And Autism responded, in a very matter of fact way,“Yeah.  He doesn’t know that you’re just going along and then BAM! Someone dies and you never get to see them again ever.”

Ugh.  Cue the tears from me and the confusion from KBear.  Keep in mind that I’d had a grand total of 2 hours to digest my loss at this point.  I could just nod and mumble an “mmm-hmm”.  She quieted, noticed I was sad (yea!  A victory!) and then asked me if I was sad.  I said yes and something along the lines of it wasn’t her fault, I’m just really sad that I’ll never get to see Grandma again.

But there it is.  The blunt directness that can be part of Autism.  It doesn’t go away just because we’re not in the mood for it.  It doesn’t quiet just because we’re sad and vulnerable.  In fact, it may raise it’s direct voice even more loudly at those moments.

As parents of children on the spectrum or with any other neurodiversity, we simply need to accept that these moments will come.  We also need to accept and allow the impact these moments have on us.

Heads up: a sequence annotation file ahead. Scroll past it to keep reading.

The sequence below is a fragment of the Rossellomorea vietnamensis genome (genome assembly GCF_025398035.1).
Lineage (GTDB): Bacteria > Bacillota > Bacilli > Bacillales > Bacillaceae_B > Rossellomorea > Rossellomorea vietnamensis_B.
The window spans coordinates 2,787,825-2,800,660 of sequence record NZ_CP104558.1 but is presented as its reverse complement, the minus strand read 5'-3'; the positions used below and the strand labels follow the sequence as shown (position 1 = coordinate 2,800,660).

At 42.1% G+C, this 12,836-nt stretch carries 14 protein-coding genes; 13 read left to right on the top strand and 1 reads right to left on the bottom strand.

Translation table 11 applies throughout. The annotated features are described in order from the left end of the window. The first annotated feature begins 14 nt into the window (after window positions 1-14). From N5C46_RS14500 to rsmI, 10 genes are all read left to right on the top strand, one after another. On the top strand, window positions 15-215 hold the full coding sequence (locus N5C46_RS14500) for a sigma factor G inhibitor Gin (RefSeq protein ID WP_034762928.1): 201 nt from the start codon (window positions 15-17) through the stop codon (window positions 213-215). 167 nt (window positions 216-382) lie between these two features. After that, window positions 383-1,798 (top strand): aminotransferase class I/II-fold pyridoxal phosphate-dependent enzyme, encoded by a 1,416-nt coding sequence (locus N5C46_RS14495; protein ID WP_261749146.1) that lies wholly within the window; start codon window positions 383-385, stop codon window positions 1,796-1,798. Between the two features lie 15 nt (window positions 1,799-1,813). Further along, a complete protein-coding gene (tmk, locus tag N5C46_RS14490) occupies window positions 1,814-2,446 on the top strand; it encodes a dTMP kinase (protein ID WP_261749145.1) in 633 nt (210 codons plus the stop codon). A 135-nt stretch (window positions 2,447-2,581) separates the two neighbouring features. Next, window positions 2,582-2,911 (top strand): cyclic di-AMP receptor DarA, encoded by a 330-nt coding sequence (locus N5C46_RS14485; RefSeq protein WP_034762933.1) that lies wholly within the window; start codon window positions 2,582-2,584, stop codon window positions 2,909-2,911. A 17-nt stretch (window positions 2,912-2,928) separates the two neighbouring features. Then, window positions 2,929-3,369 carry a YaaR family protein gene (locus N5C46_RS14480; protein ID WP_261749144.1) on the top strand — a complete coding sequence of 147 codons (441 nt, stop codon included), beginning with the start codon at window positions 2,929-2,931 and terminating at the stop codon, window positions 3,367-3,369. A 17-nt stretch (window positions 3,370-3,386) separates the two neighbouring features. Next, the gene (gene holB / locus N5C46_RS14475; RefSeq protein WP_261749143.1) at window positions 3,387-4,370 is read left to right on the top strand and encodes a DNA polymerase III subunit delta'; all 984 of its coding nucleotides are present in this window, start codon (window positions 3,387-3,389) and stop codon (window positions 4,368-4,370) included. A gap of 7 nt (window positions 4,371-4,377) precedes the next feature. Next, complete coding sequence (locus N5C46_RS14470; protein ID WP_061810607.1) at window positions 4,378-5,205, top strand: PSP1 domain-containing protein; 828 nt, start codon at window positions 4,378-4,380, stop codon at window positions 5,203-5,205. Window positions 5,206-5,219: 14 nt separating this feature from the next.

One of the biggest misconceptions I hear from parents is that they should protect their kids from adult emotions.  Grieving parents constantly ask me how much they should or shouldn’t show their children, whether or not children should attend memorial services, how to shield their children from the raw pain.  My response?  Show it all, ask your kids what they want to do, and don’t shield them from pain.  When we’re grieving we have the opportunity to show our children how to grieve well.  In order to show them, we have to let them in.  They have to see our grief, which actually gives them permission to show their emotions, as well.  Yes, we also want to reassure them that they will be taken care of.  We want to teach them that we might break down sad one moment, but that we’ll be okay in the next and their needs and our needs will still be met.  Give them permission to grieve.